Selecting the right amount of dough is important. When I err, I tend to error on the thin side with too little dough rolled too thin. The current ideal is a 13" circle rolled a thicker than 1/8" but less than 1/4". To get the crust edges right, fold the outer 1" of rolled dough underneath around the complete perimeter and press it down.

The next big question is the question of sauce. For quite some time I've been engineering my own sauce. I like a tangy sauce with a zing to it. Beyond that there's fennel. I think I first noticed fennel on a frozen Tombstone pizza. Good call.

Here's a RecipeZaar link to my pizza sauce recipe. I'm slowly bumping up the fennel, but the problem is that fresh fennel tends to be much more potent than fennel that's a few months old. Too much fennel might turn the creation into licorice sauce--and, of course, it all depends on one's liking of fennel. Googling [fennel pizza sauce recipe] will be fruitful.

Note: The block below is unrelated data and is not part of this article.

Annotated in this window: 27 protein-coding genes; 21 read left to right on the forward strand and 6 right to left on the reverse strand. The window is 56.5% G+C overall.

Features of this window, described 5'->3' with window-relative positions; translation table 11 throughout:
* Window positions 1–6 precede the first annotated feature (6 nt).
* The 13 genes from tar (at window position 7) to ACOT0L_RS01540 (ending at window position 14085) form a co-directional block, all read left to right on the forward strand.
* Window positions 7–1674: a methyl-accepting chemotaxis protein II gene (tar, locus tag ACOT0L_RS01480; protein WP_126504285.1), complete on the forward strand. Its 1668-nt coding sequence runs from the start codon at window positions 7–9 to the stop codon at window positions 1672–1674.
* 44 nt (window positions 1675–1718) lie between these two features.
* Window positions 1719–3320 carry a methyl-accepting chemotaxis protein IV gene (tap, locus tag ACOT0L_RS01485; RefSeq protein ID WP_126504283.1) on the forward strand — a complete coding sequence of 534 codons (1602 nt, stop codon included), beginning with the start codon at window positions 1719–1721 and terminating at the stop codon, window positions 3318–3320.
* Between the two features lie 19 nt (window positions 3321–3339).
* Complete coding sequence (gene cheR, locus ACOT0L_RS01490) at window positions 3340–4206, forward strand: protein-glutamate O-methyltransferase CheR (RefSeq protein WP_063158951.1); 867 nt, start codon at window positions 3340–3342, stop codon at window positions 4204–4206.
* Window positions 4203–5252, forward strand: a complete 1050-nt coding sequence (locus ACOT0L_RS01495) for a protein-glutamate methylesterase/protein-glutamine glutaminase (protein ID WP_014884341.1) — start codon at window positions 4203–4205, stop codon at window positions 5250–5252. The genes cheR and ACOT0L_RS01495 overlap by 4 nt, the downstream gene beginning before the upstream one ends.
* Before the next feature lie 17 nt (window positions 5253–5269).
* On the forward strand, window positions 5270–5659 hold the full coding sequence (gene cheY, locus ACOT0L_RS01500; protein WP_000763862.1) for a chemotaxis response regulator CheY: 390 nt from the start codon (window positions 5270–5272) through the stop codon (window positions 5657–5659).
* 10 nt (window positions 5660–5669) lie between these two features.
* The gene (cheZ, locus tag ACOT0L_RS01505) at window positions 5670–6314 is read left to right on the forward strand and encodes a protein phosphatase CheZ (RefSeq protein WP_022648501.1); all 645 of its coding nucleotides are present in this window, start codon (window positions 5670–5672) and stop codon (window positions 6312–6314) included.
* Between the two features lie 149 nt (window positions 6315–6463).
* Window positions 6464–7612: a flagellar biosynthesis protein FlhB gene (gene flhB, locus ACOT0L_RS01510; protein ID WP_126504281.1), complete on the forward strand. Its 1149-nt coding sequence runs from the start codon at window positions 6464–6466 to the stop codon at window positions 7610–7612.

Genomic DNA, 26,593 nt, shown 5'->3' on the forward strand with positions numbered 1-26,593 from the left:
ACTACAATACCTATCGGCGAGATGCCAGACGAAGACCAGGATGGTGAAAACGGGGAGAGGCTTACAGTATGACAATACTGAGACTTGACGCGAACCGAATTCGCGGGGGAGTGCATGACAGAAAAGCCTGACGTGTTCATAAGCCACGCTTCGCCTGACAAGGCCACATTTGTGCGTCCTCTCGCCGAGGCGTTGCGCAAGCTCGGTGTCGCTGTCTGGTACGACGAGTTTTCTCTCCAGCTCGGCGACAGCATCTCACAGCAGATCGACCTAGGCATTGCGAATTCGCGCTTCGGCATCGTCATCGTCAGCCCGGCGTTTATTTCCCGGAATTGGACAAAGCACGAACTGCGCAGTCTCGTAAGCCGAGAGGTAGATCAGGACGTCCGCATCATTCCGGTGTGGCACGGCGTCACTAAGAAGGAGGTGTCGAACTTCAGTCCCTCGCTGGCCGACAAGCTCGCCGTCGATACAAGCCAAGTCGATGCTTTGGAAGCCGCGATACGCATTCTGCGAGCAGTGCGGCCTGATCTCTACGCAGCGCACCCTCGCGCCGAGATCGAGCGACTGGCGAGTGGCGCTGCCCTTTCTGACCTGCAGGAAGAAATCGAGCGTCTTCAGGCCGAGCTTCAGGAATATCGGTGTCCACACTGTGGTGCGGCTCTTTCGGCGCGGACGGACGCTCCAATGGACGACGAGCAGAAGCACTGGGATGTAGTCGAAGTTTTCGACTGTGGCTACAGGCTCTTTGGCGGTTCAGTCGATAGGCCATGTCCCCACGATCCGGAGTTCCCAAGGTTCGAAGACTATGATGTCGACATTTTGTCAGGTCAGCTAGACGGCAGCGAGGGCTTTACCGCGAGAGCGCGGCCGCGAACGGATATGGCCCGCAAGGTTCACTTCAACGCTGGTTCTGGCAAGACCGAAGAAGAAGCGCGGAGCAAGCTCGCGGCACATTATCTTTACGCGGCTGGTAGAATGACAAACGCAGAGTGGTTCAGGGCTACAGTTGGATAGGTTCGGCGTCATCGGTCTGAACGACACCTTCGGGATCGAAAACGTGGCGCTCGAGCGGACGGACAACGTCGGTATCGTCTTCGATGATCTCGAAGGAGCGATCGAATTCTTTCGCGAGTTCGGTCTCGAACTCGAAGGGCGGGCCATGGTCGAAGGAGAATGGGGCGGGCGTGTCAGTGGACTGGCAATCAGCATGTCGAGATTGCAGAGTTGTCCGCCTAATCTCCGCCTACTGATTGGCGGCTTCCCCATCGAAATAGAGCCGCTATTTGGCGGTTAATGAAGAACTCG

Once the sauce questions are answered, there's the issue of ingredients. This is simply a matter of taste ranging from pepperoni to anchovy to pineapple or, as they do in Japan, even squid or corn. All I'll say about ingredients is that I think chopped fresh basil improves any pie.

Next, we come to cheese. The fundamental issue I've found with cheese is oven temperature. Some cheeses work fine at 400F, but turn into a plastic crust at 500F. And there's the question of how much cheese one prefers. How much cheese you use factors into how it responds to heat.

I've tried a number of cheeses and so far I've been happiest with Kraft's Pizza! cheese. It seems to melt and respond to heat better than anything else tried. I've also found Monterey Jack holding up well in higher heat, but I haven't experimented enough to make a recommendation. A Monterey Jack / Mozzerella blend might be what I'm looking for.